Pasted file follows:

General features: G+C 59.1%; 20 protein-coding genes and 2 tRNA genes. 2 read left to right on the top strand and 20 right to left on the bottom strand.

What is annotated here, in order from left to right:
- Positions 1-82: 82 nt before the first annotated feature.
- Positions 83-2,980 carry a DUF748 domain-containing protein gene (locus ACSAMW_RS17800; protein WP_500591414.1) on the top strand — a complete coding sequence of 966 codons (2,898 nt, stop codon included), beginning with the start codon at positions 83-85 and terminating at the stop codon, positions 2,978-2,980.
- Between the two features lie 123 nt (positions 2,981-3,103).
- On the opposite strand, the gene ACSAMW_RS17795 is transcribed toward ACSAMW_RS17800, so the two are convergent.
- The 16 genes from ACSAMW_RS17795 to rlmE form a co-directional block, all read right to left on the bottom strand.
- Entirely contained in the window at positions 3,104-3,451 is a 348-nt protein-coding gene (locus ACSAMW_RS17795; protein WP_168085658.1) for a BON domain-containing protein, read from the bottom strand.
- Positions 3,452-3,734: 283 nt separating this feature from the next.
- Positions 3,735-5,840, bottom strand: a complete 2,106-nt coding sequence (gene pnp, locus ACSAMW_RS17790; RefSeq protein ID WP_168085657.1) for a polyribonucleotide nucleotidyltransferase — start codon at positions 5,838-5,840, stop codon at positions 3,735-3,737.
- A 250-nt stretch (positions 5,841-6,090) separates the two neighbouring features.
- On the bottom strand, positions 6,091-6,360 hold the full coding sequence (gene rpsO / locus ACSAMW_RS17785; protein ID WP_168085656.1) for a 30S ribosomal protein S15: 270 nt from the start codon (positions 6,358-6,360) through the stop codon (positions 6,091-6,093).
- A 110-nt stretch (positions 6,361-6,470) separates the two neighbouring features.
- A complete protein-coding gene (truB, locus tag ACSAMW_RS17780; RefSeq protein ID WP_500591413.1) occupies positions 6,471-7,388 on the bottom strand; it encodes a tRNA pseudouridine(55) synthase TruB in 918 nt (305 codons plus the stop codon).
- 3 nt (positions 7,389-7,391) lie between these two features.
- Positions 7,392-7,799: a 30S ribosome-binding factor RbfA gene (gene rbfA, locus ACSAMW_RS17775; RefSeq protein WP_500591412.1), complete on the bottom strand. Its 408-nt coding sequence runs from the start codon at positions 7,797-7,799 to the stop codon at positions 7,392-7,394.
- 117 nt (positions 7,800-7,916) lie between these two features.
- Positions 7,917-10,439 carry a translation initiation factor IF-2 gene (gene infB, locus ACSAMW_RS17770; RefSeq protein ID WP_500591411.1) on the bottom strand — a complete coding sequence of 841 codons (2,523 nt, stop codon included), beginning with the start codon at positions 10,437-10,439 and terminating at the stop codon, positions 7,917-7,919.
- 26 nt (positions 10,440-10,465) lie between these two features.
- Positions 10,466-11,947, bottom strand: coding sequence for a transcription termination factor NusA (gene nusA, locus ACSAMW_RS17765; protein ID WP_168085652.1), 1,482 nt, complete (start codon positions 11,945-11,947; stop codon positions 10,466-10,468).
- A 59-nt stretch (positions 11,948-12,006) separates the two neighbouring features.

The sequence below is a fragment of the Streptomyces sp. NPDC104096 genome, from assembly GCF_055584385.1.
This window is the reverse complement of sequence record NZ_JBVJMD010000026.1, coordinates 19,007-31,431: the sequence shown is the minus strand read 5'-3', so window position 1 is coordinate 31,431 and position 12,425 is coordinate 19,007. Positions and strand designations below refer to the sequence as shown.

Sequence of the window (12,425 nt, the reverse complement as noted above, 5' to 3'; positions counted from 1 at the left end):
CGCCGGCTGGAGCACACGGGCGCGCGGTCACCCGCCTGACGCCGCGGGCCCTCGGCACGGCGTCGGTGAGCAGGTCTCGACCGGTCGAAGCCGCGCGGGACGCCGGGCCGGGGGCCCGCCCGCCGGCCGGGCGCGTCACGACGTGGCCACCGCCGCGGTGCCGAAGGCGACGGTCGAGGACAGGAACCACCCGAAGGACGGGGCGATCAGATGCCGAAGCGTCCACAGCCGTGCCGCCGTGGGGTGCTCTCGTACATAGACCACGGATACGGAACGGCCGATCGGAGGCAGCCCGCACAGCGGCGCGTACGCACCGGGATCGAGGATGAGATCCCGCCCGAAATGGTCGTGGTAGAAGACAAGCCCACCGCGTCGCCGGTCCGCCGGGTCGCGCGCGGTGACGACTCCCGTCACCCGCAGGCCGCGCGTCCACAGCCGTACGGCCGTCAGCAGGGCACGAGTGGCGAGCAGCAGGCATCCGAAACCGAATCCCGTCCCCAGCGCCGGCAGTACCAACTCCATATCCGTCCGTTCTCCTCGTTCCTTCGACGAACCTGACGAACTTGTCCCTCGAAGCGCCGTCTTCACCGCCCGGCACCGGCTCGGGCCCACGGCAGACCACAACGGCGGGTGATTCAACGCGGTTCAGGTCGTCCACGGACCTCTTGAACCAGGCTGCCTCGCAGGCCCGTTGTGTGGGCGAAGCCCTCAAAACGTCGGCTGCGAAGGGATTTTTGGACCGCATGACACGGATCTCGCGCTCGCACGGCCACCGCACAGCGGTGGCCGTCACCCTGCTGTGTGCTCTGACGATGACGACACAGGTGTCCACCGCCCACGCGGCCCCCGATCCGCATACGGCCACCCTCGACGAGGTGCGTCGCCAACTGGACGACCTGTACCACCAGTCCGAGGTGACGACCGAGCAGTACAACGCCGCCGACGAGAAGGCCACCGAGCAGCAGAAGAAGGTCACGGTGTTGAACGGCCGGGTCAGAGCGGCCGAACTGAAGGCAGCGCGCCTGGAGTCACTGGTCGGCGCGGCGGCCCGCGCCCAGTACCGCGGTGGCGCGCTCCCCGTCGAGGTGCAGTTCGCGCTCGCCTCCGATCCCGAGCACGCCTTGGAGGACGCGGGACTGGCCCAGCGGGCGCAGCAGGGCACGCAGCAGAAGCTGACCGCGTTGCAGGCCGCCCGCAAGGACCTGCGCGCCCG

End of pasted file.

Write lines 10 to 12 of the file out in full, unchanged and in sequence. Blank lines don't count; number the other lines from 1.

- Positions 3,735-5,840, bottom strand: a complete 2,106-nt coding sequence (gene pnp, locus ACSAMW_RS17790; RefSeq protein ID WP_168085657.1) for a polyribonucleotide nucleotidyltransferase — start codon at positions 5,838-5,840, stop codon at positions 3,735-3,737.
- A 250-nt stretch (positions 5,841-6,090) separates the two neighbouring features.
- On the bottom strand, positions 6,091-6,360 hold the full coding sequence (gene rpsO / locus ACSAMW_RS17785; protein ID WP_168085656.1) for a 30S ribosomal protein S15: 270 nt from the start codon (positions 6,358-6,360) through the stop codon (positions 6,091-6,093).